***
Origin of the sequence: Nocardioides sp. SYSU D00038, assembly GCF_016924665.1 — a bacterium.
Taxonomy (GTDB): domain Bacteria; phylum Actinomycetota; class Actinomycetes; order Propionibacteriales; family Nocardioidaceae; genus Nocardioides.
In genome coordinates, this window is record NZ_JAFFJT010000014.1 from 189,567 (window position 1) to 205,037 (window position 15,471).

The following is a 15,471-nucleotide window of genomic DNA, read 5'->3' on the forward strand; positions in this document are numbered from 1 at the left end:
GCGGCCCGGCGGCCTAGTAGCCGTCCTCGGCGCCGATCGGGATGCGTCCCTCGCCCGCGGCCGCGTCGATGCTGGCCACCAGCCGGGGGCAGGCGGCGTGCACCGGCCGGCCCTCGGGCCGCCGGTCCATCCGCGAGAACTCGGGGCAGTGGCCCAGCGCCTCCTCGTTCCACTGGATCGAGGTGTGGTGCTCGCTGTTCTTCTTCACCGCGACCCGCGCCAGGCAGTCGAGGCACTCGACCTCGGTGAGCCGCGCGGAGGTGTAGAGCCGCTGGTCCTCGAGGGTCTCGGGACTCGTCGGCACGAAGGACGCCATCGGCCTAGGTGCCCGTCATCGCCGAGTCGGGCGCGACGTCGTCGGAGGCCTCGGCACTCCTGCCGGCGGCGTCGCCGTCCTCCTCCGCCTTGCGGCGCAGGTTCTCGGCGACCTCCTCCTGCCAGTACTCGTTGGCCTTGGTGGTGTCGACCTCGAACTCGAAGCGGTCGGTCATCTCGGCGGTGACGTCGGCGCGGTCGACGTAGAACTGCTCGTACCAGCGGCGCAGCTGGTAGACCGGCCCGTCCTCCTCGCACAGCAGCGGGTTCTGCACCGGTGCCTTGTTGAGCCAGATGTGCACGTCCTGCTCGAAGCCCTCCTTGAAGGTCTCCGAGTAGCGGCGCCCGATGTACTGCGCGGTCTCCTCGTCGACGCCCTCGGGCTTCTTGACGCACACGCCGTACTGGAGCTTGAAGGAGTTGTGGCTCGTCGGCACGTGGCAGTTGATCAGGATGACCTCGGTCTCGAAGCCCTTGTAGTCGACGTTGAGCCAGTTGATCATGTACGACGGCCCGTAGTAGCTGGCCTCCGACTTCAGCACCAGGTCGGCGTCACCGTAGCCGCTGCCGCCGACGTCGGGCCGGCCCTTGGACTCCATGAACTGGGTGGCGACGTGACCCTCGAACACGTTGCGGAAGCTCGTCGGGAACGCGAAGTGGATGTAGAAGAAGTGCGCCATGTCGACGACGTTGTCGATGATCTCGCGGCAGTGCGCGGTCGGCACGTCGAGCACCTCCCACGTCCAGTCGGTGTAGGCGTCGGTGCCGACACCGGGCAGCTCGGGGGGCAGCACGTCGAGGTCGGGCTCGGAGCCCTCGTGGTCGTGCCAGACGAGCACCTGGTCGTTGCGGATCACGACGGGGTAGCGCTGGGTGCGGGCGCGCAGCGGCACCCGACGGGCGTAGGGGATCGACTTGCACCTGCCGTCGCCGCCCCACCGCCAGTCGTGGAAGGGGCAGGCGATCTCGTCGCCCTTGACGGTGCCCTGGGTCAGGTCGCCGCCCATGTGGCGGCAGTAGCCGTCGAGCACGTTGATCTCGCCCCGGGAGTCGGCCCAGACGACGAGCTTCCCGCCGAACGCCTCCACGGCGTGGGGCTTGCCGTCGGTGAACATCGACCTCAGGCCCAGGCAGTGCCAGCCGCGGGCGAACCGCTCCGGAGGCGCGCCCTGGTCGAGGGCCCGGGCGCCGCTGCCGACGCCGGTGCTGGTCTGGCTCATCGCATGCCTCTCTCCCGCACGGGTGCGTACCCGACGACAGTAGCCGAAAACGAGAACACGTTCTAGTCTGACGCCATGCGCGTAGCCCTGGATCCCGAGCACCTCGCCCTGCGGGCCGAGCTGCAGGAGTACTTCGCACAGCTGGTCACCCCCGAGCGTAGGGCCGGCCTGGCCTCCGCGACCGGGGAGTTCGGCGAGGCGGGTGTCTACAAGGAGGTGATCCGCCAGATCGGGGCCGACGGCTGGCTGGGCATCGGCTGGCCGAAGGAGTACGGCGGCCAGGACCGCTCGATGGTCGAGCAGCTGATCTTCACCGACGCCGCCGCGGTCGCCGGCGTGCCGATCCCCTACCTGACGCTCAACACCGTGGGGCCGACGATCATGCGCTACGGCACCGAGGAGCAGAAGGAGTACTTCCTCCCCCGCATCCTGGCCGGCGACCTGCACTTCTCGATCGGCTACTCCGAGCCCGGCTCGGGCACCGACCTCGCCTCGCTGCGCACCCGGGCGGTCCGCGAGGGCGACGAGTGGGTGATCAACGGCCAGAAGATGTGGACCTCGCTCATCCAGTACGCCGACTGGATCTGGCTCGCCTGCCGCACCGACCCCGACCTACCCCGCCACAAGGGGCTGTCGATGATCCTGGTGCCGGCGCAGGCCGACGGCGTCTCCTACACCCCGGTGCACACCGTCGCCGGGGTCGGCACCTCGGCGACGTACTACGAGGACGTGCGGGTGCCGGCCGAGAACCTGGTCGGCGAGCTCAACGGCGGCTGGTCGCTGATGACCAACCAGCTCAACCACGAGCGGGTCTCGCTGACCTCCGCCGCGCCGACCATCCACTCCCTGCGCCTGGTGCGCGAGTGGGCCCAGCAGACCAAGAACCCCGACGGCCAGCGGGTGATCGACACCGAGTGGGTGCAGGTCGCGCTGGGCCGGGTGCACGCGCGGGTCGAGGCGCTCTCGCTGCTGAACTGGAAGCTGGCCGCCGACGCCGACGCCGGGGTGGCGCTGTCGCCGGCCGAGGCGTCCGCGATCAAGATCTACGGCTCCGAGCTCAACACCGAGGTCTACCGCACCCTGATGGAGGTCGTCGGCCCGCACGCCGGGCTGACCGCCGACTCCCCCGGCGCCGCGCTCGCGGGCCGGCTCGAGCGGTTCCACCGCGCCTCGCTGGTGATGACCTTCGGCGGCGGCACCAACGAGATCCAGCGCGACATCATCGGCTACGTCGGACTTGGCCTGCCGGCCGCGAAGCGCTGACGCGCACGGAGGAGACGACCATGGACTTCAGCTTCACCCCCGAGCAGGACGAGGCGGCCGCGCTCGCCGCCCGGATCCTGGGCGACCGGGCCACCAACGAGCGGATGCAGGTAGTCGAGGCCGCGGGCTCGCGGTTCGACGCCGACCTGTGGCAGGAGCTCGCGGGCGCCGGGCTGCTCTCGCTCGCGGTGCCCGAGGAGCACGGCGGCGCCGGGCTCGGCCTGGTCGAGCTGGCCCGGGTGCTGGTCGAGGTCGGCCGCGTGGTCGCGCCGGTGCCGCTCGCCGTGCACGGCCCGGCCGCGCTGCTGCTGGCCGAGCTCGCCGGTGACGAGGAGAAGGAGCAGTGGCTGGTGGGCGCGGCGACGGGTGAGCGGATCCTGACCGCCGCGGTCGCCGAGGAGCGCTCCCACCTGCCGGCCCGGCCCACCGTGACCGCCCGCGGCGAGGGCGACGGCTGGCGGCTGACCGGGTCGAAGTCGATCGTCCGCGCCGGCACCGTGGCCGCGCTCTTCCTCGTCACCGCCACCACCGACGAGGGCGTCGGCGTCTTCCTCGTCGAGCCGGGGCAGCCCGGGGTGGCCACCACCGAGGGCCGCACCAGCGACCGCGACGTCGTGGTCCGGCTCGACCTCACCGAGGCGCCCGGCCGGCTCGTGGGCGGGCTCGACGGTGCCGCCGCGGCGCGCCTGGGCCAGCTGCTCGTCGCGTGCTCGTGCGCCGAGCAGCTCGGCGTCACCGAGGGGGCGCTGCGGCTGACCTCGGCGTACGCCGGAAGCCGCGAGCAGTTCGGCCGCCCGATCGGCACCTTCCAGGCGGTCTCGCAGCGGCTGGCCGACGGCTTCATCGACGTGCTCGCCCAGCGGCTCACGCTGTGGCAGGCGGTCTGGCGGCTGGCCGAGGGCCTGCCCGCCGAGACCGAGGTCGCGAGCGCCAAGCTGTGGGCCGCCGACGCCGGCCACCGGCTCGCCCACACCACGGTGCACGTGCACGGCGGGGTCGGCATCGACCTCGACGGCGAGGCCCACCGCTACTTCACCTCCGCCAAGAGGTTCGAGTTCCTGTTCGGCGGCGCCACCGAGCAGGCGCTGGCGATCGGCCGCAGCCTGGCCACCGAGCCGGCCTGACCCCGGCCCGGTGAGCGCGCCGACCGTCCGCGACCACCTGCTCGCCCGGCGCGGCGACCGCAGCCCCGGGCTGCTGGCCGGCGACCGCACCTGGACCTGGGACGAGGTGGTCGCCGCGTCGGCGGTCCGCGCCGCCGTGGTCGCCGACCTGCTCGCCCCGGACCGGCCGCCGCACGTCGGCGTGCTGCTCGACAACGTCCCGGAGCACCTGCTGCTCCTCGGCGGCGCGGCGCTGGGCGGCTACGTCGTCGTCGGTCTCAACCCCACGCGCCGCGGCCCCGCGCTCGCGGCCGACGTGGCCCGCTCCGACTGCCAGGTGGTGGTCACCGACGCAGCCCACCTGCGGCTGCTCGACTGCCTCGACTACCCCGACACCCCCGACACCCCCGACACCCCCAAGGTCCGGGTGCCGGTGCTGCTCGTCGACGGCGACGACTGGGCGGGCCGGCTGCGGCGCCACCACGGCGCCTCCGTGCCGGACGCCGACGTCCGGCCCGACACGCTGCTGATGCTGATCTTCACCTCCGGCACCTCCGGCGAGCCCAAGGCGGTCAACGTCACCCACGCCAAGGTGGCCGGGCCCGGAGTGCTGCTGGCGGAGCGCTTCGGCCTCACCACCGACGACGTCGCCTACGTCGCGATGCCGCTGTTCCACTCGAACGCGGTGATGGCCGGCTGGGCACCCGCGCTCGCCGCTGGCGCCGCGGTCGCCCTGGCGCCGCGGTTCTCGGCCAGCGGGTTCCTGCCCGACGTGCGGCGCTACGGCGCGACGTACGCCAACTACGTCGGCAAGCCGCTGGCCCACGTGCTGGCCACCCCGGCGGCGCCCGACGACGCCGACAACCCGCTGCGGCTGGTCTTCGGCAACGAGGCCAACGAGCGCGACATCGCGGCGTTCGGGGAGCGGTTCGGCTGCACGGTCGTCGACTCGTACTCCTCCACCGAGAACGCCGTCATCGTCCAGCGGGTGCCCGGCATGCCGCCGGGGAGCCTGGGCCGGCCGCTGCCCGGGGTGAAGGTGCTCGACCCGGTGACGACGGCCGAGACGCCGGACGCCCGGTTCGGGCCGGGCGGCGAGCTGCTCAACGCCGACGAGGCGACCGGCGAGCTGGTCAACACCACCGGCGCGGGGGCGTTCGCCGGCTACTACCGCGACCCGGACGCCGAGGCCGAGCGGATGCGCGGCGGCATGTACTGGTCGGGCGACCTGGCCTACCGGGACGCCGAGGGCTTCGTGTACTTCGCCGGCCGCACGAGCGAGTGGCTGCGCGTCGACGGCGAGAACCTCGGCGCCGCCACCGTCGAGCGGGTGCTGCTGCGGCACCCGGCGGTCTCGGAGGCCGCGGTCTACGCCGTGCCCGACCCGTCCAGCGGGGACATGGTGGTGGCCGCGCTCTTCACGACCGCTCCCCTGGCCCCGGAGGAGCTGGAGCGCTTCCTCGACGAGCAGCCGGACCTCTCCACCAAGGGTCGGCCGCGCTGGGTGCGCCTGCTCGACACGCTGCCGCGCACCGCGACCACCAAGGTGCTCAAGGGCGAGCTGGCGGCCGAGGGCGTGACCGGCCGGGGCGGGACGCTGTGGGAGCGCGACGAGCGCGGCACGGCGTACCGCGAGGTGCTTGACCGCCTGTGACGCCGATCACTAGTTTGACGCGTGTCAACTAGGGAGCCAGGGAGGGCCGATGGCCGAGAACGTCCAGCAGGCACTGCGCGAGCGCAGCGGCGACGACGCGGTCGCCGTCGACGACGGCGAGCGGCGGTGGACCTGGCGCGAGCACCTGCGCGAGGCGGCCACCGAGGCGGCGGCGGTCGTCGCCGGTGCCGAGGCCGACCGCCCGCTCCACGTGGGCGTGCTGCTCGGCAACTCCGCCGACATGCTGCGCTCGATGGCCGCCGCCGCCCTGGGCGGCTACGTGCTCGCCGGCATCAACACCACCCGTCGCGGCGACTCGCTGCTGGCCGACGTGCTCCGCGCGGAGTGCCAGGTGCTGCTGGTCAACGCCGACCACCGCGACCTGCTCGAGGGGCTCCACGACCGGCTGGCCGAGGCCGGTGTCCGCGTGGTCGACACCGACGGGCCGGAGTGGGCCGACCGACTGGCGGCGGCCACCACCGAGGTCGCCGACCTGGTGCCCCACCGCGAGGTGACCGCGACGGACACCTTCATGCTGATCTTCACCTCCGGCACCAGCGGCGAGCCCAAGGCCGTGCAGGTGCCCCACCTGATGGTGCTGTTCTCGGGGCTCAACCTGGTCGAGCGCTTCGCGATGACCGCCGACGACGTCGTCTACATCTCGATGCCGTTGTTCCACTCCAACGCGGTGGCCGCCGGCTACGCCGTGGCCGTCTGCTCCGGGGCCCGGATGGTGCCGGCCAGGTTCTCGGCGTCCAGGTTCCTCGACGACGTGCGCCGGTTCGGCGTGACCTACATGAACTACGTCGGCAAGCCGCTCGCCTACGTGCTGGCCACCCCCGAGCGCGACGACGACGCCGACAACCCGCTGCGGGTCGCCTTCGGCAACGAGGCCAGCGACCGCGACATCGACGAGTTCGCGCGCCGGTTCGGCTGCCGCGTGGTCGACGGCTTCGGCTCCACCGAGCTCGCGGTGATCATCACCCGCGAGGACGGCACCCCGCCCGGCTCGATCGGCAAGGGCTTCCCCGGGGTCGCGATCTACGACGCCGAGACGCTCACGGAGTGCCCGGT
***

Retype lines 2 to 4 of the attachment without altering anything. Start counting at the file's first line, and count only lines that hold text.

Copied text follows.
Taxonomy (GTDB): domain Bacteria; phylum Actinomycetota; class Actinomycetes; order Propionibacteriales; family Nocardioidaceae; genus Nocardioides.
In genome coordinates, this window is record NZ_JAFFJT010000014.1 from 189,567 (window position 1) to 205,037 (window position 15,471).

The following is a 15,471-nucleotide window of genomic DNA, read 5'->3' on the forward strand; positions in this document are numbered from 1 at the left end: